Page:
Will anyone in advertising be sorry to see the back of 2009? No one at the sharp end of commercial media. If your business relied on advertising for its revenues this year, you've almost certainly been screwed.
Advertising revenue ... well, you know the story: down, down, down. Newspapers, magazines, TV, radio, posters, the web: content has been trimmed, jobs have been lost, quality has suffered. So perhaps it's not surprising that the real media success story of 2009 has been a medium that's barely sniffed the skirts of the ad industry. Twitter.
A mere whisper 12 months ago, Twitter has become the media noise of the year. Sixty million people worldwide are now regular users and Twitter has not only provided us with a new platform for news, it's also created it. From David Cameron's "too many Tweets make a Twat" to reassuring a concerned world that Peaches Geldof was unscathed after her car crashed on the way to Disneyland last week, Twitter is making headlines.
But we're here to talk about advertising and the ad industry has spent the past 12 months wondering if, when and how Twitter has a commercial value. Well, last week Dell gave adland an answer. The computer giant announced it's made $6.5m from exploiting Twitter for commercial gain.
Dell gave us a taster of its success back in June, revealing it had notched up revenues of $3m from Twitter over the last couple of years. Less than six months later those revenues have more than doubled. It won't stop there.
The computer company is using Twitter for all the usual customer interaction and relationship building you'd expect of any brand engaging in social media now. Basic. But it's also operating on a cruder, simpler level. Go to @DellOutlet, which has close to 1.5 million followers, and you'll find daily money-off offers that frequently get retweeted (and therefore endorsed) so that they spread out well beyond Dell's own fanbase.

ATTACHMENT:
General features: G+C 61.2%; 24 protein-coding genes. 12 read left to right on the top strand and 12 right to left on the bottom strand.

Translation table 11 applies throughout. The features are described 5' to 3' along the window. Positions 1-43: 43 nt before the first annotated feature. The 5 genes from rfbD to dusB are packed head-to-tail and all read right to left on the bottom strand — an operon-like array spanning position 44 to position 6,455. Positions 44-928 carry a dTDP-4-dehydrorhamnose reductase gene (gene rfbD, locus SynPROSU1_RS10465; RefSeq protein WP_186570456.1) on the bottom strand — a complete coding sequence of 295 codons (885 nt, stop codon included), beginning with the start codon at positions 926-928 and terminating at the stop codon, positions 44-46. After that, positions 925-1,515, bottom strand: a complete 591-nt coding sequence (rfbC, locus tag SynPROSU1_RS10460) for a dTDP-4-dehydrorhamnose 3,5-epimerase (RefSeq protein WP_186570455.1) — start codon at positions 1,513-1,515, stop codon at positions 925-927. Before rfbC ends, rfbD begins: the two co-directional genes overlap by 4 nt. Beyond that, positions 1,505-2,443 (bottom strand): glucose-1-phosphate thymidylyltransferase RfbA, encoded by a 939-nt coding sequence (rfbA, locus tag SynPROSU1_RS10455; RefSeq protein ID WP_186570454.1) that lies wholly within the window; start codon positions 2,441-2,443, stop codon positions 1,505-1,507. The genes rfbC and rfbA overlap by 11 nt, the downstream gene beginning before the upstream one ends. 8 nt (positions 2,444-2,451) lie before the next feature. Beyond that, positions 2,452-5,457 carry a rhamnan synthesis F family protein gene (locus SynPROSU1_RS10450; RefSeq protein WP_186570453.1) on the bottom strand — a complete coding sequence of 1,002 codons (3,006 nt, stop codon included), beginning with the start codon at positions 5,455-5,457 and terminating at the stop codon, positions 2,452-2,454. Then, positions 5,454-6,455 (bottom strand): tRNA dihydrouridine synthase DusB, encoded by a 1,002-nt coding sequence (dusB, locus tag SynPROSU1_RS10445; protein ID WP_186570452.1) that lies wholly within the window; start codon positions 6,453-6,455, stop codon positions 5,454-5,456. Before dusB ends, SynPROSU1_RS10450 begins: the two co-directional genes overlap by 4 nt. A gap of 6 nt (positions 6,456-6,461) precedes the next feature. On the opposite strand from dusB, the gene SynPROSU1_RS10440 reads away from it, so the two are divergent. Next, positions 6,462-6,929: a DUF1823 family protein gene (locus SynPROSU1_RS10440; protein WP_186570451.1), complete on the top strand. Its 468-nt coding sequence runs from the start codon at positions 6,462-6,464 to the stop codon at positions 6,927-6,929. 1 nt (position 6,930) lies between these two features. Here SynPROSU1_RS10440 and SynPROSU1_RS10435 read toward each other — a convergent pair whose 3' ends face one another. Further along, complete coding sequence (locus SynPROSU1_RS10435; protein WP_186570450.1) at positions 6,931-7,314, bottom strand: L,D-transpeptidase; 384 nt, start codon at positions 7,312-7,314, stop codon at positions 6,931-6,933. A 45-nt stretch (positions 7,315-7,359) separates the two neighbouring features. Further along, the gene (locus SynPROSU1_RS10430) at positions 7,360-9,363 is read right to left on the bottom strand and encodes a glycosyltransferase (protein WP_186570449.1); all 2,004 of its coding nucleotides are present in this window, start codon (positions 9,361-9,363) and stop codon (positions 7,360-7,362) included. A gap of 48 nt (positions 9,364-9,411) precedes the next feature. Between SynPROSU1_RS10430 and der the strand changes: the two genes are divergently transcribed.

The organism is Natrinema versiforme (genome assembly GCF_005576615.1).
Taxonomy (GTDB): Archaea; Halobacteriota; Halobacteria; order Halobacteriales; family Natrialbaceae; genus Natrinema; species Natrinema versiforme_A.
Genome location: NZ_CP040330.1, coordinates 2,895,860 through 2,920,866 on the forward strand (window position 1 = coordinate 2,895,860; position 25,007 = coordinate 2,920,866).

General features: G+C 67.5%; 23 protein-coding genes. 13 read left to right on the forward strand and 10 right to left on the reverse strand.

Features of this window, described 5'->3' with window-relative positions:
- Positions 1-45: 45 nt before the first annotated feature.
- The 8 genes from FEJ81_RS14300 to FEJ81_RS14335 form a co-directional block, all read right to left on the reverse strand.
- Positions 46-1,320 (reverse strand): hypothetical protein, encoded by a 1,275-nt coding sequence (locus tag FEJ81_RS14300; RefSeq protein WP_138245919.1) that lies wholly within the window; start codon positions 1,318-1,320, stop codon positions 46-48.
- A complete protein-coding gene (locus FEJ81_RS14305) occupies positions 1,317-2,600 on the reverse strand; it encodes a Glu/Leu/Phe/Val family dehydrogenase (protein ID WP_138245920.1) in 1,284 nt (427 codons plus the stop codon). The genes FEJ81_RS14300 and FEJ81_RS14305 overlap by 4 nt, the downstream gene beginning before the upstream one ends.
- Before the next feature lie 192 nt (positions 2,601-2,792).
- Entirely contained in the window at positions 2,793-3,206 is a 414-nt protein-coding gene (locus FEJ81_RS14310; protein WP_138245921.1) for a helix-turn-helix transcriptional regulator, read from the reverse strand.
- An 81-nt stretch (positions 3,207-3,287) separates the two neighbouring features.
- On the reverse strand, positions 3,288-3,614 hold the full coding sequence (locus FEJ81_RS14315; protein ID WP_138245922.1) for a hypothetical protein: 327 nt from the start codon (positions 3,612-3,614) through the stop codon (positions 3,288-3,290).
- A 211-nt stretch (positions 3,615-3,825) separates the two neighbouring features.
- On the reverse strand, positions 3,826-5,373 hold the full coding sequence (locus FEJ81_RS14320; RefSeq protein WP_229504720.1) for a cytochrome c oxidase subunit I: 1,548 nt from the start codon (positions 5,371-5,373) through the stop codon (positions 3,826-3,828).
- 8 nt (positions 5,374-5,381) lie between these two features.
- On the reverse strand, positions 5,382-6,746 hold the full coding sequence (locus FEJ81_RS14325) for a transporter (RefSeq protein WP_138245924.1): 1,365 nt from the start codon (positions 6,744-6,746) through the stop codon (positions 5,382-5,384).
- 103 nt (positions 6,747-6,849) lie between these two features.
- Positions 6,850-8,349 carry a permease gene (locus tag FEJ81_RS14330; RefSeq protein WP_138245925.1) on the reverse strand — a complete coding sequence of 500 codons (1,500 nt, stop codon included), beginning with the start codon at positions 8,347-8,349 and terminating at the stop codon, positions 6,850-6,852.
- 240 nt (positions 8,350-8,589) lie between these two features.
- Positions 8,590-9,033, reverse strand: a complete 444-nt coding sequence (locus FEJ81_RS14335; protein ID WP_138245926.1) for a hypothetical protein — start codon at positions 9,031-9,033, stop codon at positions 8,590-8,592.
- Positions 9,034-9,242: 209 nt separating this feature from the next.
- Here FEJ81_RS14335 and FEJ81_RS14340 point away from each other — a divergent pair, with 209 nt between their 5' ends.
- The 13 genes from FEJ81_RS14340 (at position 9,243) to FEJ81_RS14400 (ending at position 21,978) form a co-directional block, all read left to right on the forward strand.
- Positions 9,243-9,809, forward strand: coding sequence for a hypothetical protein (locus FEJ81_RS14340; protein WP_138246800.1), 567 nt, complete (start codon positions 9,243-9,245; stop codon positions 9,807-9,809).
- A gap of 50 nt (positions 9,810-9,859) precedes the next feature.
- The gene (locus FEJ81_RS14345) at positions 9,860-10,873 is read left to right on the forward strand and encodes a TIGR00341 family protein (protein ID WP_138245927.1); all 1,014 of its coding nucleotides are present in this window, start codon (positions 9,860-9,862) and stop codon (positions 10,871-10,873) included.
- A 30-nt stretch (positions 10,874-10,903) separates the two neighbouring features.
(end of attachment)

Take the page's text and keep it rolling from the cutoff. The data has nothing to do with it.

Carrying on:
Tweeters like that. Last month a study of 3,000 consumers conducted by Performics and ROI Research found that 44 per cent of Twitter users are happy to be alerted about promotions and special offers by the site. And, anyway, 44 per cent of them had already used Twitter to recommend a brand or a product, and 48 per cent had responded to an ad they'd seen on the microblog.
As portentous as this all sounds, it's not clear whether Twitter is actually delivering new additional revenue for the early-adopter advertisers who use it. Is Twitter nudging consumers into purchases and brand choices they wouldn't otherwise have made? As other advertisers muscle in on the opportunities, Twitter-generated promotions like Dell's could become nothing better than junk marketing; users will kick back if they feel exploited.
But you'd be hard pushed to find a big brand right now that isn't gnawing at the question of how it embraces the Twitter phenomenon. And not just because of its popularity; in a marketing world where budgets are frozen or shrinking, Twitter offers a free platform. For the moment. Twitter itself is gnawing away at the question of how to monetise advertisers on its site. Offering brands more detailed profile data on the people following them is one option. Location-based geo-tagging could also open up some interesting revenue streams.
We can be sure of a few things though. Twitter is showing no sign of waning, so advertisers' interest is mounting and Biz Stone and his team will find ways to make money from it all. Then all Twitter needs to do is pray its popularity holds until adland's economic fortunes turn.
Best in Show: Drench CHI
Lots of people like little furry animals. Not me. And anthropomorphism makes me want to stamp on a Beatrix Potter compendium. Which makes being a parent that bit harder.
So the new Drench ad by CHI is a challenge. It has hamsters in it. Playing musical instruments. Actually I think they're sucking on some chocolate spread smeared on weeny saxophones and trumpets. But the effect is very good.
In fact, people with a more cutesy cuddly side than me love this ad. The hamsters have Drench instead of ordinary water in their cage. It improves performance, hence their jazzy jamming session. And even I can see that nice people might find it charming and sweet and memorable.